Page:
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MARCH 11, 2003
1:12 PM
CONTACT:  League of Fans
Ralph Nader (202) 387-8030
Shawn McCarthy (202) 387-8030
Ralph Nader and League of Fans Urge Leaders to Take Real Action Against Ephedra and Dietary Supplement Law
WASHINGTON - March 11 - In the aftermath of the tragic Spring Training death of 23-year-old Baltimore Orioles pitching prospect Steve Bechler and the continued lack of commitment toward needed changes in ephedra and supplement policies, Ralph Nader and League of Fans today urged professional sports leagues, players' unions, the Food and Drug Administration (FDA), and Congress to take immediate action against ephedra and the 1994 law that allows dietary supplements to go unregulated.

"Our citizens should never be used as guinea pigs for dietary supplements with no guarantee of product safety," Ralph Nader said. "How many more ephedra-related seizures, strokes, heart attacks, and deaths have to occur before our leaders take action?"

Unlike drug products that must be proven by the FDA to be safe and effective for their intended use before marketing, the Dietary Supplement Health & Education Act of 1994 (DSHEA) frees any product that calls itself a dietary supplement, like ephedra, from federal regulation before they reach the consumer and does not require manufacturers and distributors to record, investigate or forward to the FDA any reports they receive of injuries or illnesses that may be related to the use of their products.

"Congress must repeal the Dietary Supplement Health & Education Act of 1994," stressed Nader. "Public health and safety needs to come before the interests of the powerful and well-funded supplement industry that showers congressional Republicans and Democrats with political contributions."

According to Public Citizen's Health Research Group, ephedra is responsible for more than 100 deaths and hundreds of other cases of serious damage to users (many of which are extremely well-documented and have occurred at recommended doses). There are more reports of death, stroke, arrhythmia, heart attacks, chest pain, seizures and hypertension for ephedra than for all other dietary supplements combined.

Although DSHEA leaves the burden of proof on the FDA rather than supplement companies, the law allows the FDA to prohibit sale of a dietary supplement if it "presents a significant or unreasonable risk of injury." But despite the overwhelming, unequivocal evidence of the dangers of ephedra (including more than 100 reports of death in the possession of the FDA and the admitted legal authority for a ban), the FDA refused a ban, proposing a warning label instead.

"It is irresponsible that the FDA has the evidence to immediately ban dietary supplements containing ephedra from the marketplace but still fails to do so," Nader said. "This is another example of a government regulatory agency falling to their knees under pressure from a powerful industry that will continue to cause deaths and serious illnesses."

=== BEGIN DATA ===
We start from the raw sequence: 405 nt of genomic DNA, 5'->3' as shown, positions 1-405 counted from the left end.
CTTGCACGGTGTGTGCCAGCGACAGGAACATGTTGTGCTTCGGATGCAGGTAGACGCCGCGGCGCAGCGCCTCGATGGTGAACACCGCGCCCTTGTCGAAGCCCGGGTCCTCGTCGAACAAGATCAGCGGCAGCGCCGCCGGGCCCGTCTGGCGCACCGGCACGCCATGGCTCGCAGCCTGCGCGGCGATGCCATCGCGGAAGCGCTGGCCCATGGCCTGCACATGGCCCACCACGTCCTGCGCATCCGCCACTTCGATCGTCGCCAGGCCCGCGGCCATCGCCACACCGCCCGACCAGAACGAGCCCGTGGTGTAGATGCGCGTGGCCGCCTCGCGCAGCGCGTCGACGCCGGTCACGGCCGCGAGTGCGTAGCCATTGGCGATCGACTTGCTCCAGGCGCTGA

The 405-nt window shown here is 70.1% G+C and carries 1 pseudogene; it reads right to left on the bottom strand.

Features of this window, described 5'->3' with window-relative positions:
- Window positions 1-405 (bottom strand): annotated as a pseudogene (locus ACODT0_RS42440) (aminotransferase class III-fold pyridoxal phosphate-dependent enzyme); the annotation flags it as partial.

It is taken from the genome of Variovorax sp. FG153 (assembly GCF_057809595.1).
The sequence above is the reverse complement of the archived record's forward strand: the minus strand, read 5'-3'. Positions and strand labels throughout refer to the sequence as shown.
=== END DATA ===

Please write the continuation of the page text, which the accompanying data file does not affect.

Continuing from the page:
In the sports world, the mounting, high-profile disasters involving ephedra are well documented. Nader praised the NFL, NCAA, FIFA and the International Olympic Committee for doing their part to prevent ephedra-related tragedies among their athletes.

"It is encouraging to see that there are a few principled sports leagues and governing bodies who refuse to wait for Congress or the FDA to act," said Nader. "Major League Baseball, the NBA, NHL and their respective players' unions need to show the same leadership before more preventable illnesses or deaths occur in professional sports from ephedra-containing products or other potentially dangerous dietary supplements."

Shawn McCarthy, director of the sports industry watchdog League of Fans, advocated for the major professional sports leagues and unions to use their influence to lobby Congress to repeal DSHEA and pressure the FDA to take ephedra-containing supplements off the market.

"The leagues and players should tell our government to stop allowing the sports-supplement industry to use professional athletes as test subjects," McCarthy said. "Those companies are changing the culture of sports, and creating a public health menace all the way down to the junior high athletes who easily purchase and fill their lockers with unregulated supplements and performance-enhancers so they can be like the pros."

Ralph Nader is a consumer advocate and author. He is the founder of League of Fans. Shawn McCarthy is the director of League of Fans, based in Washington, DC. The mission of League of Fans is to improve sports by working as a sports industry watchdog to increase awareness of the industry's relationship to society, expose irresponsible business practices, ensure fan accountability, and encourage the sports industry to contribute to societal well-being. The League of Fans website is


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